Rees' Pieces 2019 Archives


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December 2019 - Is a plague lurking in our schools?

As a parent or grandparent are you concerned a potential plague may be lurking in our schools?

Statistics show only 71.7% of students have been vaccinated thus creating possibility of tragedy. Even though New Brunswick boasts a vaccination rate larger than 87%, there was an outbreak of 12 cases in 2019.

A bill requiring all students be vaccinated or produce a legitimate medical exemption was introduced in the legislature by Tim Houston, leader of the Opposition. The fall sitting has ended so the bill will not pass.

I am not trying to promote hysteria, but rather give you the facts. If there is a potential of an outbreak, immediate action is required.

Concerned parents should do a lot of soul searching. Most schools have a Parent Teacher Association (PTA). Maybe it’s through that organization parents can find greater strength by tossing the ball to the PTA executive and membership to get things rolling.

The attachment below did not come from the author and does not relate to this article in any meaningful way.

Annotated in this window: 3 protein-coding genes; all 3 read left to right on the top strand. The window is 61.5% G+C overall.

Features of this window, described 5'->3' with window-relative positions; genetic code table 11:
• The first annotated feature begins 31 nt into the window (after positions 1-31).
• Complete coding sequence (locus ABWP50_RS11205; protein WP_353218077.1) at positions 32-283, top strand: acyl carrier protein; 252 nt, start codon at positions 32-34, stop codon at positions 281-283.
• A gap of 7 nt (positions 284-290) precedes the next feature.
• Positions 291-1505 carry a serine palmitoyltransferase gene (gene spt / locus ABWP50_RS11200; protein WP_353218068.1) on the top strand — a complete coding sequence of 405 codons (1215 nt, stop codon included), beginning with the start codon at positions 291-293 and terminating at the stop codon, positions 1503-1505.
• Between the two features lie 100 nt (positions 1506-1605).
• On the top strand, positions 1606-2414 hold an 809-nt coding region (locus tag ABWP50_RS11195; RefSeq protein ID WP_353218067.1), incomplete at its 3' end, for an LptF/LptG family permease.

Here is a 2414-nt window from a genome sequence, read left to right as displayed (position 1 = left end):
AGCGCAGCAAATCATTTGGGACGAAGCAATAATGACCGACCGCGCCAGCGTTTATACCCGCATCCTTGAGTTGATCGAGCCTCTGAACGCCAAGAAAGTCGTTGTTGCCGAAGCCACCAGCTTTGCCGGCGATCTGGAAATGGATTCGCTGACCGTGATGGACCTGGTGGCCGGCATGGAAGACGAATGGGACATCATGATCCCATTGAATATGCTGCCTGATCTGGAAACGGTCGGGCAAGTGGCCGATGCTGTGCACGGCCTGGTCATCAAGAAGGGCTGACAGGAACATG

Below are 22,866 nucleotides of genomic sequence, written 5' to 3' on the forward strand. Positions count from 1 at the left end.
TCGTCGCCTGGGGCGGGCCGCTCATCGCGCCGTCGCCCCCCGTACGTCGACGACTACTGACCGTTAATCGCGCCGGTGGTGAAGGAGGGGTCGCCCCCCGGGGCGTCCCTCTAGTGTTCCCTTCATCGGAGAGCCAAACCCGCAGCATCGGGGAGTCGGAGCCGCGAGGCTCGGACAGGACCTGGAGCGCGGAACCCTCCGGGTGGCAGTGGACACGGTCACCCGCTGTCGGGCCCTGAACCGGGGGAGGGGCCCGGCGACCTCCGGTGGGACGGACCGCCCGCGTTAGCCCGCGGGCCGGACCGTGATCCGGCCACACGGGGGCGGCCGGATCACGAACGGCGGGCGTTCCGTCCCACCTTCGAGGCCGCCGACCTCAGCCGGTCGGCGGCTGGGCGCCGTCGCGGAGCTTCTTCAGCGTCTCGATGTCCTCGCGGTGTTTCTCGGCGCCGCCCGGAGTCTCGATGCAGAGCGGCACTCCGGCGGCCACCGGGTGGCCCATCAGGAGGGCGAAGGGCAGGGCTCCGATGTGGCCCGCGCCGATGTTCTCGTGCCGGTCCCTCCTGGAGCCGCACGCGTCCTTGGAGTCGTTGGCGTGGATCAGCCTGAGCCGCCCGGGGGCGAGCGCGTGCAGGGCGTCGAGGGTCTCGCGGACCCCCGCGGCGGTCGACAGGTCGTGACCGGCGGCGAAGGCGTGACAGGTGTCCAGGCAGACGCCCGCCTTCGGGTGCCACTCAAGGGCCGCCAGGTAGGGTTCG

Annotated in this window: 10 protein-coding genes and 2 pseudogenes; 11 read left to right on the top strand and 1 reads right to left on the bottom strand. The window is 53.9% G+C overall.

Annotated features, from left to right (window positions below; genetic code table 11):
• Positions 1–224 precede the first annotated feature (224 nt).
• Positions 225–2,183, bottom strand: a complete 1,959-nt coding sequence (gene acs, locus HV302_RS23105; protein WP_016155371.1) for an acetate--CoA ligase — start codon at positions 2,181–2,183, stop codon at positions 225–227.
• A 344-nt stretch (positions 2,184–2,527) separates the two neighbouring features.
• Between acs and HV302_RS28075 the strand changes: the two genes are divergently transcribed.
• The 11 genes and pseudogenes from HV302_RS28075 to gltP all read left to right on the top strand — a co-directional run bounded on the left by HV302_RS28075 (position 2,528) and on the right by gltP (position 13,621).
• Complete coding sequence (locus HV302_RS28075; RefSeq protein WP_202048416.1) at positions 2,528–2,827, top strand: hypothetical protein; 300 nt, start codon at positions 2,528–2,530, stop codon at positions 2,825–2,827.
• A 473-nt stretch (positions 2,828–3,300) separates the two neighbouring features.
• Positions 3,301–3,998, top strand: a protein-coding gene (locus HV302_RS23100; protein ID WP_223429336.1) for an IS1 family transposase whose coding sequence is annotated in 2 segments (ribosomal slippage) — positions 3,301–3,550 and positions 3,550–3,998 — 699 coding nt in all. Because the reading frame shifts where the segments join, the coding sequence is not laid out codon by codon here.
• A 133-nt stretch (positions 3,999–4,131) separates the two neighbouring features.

If concern about a measles outbreak makes it to the agenda for discussion within a month (before the next PTA meeting) education officials or home room teachers can conduct an audit of their class and deliver a report to PTA members. Eventually a report must be sent home to all parents.

Once reports are received from teachers within a particular school, the PTA executive could consult with other PTA’s to determine appropriate action and how and to whom they will consult for a solution.

In 1998 measles was all but eradicated, but focus on the problem and due diligence has waned. Some family doctors are pleading with patients to ensure their children are vaccinated and have received the recommended booster shots.

In reality there are three concerns:

  1. No family or community should have to deal with a preventable death of a student, because others were not vaccinated.
  2. Students are the leaders of tomorrow and their potential contribution to their community must be considered.